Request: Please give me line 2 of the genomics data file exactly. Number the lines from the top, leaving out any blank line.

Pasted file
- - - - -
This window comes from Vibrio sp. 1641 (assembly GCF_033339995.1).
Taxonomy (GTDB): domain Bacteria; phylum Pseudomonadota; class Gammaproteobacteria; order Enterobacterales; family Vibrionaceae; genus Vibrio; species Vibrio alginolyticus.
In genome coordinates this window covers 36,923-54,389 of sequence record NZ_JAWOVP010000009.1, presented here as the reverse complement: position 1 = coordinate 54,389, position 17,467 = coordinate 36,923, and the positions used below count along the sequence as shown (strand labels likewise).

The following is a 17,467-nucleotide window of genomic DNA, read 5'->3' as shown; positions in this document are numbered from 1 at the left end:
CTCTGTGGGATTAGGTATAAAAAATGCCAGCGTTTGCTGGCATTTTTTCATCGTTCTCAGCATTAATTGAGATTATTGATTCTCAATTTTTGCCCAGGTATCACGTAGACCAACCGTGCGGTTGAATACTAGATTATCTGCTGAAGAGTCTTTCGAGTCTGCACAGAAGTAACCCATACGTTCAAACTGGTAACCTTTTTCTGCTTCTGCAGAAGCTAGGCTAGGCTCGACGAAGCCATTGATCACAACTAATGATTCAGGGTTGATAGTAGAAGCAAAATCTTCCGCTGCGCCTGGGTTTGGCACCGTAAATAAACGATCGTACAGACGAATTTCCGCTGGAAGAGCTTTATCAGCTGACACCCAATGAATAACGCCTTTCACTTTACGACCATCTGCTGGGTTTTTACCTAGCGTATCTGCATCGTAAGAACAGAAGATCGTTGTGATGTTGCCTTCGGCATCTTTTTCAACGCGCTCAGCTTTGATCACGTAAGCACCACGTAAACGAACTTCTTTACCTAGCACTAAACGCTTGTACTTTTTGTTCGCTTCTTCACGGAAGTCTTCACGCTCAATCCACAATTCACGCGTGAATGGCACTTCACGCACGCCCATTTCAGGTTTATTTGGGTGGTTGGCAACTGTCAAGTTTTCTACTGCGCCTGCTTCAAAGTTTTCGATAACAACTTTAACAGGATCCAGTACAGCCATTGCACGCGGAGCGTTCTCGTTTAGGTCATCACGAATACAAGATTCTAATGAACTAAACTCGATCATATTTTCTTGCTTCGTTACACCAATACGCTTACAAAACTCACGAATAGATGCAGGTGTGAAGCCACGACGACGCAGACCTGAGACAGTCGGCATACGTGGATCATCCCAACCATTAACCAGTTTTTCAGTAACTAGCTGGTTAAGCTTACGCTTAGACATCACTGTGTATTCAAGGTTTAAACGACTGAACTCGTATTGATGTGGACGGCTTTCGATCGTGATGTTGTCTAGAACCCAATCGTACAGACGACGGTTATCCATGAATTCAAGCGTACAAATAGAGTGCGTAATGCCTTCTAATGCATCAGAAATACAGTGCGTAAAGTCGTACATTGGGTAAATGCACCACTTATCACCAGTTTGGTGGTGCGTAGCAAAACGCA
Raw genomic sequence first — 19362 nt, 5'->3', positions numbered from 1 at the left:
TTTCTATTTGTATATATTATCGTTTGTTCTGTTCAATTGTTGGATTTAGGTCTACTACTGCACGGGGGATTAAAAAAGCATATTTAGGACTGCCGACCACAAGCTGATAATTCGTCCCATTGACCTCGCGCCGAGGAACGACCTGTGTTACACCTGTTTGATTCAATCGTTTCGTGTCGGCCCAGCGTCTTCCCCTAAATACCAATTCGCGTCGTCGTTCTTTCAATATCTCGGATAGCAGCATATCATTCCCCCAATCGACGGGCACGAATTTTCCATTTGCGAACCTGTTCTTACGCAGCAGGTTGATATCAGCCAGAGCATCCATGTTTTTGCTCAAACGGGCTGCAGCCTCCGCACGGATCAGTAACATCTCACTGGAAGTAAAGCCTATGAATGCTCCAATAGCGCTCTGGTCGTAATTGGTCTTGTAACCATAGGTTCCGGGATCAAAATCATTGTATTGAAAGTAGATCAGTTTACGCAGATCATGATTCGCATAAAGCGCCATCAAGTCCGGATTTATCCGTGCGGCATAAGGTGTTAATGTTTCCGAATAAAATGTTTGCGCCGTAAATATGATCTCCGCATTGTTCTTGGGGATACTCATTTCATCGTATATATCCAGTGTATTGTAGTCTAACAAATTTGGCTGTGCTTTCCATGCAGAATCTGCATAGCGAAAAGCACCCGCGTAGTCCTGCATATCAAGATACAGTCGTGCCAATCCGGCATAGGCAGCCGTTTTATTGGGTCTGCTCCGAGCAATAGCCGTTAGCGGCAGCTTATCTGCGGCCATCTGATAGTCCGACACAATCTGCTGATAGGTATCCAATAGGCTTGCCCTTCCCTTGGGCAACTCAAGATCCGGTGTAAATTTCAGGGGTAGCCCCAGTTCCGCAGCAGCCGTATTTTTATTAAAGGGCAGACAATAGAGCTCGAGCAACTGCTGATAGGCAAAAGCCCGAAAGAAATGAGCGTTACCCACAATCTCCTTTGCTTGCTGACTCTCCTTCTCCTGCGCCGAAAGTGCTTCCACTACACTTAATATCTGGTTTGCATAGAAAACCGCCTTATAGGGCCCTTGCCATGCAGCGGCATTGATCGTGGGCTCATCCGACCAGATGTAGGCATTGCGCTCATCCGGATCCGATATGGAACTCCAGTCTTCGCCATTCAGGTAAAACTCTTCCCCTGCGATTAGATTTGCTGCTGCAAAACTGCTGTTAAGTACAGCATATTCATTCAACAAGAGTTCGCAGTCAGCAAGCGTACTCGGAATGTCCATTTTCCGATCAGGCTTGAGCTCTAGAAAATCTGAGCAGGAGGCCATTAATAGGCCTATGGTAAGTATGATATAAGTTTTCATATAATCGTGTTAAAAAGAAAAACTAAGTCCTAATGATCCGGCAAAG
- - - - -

Taxonomy (GTDB): domain Bacteria; phylum Pseudomonadota; class Gammaproteobacteria; order Enterobacterales; family Vibrionaceae; genus Vibrio; species Vibrio alginolyticus.